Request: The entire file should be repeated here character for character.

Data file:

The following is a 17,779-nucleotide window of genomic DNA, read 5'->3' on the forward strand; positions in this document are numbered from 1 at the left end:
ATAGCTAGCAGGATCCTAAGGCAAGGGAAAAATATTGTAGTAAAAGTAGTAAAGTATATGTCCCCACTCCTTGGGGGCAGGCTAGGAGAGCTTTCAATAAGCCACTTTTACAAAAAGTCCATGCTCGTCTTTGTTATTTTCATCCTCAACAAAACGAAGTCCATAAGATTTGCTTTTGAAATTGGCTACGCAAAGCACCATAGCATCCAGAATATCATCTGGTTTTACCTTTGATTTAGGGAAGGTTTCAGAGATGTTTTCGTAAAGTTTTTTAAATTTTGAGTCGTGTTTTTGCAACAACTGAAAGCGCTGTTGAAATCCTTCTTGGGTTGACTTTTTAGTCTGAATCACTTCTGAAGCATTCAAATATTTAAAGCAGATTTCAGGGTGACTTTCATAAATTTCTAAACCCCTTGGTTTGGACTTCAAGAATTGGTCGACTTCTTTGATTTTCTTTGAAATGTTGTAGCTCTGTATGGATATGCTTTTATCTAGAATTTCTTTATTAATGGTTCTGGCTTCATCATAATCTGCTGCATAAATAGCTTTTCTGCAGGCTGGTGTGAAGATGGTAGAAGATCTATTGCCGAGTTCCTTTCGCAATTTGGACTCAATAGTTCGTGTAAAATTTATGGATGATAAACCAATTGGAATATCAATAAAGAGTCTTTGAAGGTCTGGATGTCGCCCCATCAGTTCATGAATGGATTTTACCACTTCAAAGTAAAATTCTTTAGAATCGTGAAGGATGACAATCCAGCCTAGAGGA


The following is a 17,779-nucleotide window of genomic DNA, read 5'->3' on the forward strand; positions in this document are numbered from 1 at the left end:
ATAGCTAGCAGGATCCTAAGGCAAGGGAAAAATATTGTAGTAAAAGTAGTAAAGTATATGTCCCCACTCCTTGGGGGCAGGCTAGGAGAGCTTTCAATAAGCCACTTTTACAAAAAGTCCATGCTCGTCTTTGTTATTTTCATCCTCAACAAAACGAAGTCCATAAGATTTGCTTTTGAAATTGGCTACGCAAAGCACCATAGCATCCAGAATATCATCTGGTTTTACCTTTGATTTAGGGAAGGTTTCAGAGATGTTTTCGTAAAGTTTTTTAAATTTTGAGTCGTGTTTTTGCAACAACTGAAAGCGCTGTTGAAATCCTTCTTGGGTTGACTTTTTAGTCTGAATCACTTCTGAAGCATTCAAATATTTAAAGCAGATTTCAGGGTGACTTTCATAAATTTCTAAACCCCTTGGTTTGGACTTCAAGAATTGGTCGACTTCTTTGATTTTCTTTGAAATGTTGTAGCTCTGTATGGATATGCTTTTATCTAGAATTTCTTTATTAATGGTTCTGGCTTCATCATAATCTGCTGCATAAATAGCTTTTCTGCAGGCTGGTGTGAAGATGGTAGAAGATCTATTGCCGAGTTCCTTTCGCAATTTGGACTCAATAGTTCGTGTAAAATTTATGGATGATAAACCAATTGGAATATCAATAAAGAGTCTTTGAAGGTCTGGATGTCGCCCCATCAGTTCATGAATGGATTTTACCACTTCAAAGTAAAATTCTTTAGAATCGTGAAGGATGACAATCCAGCCTAGAGGA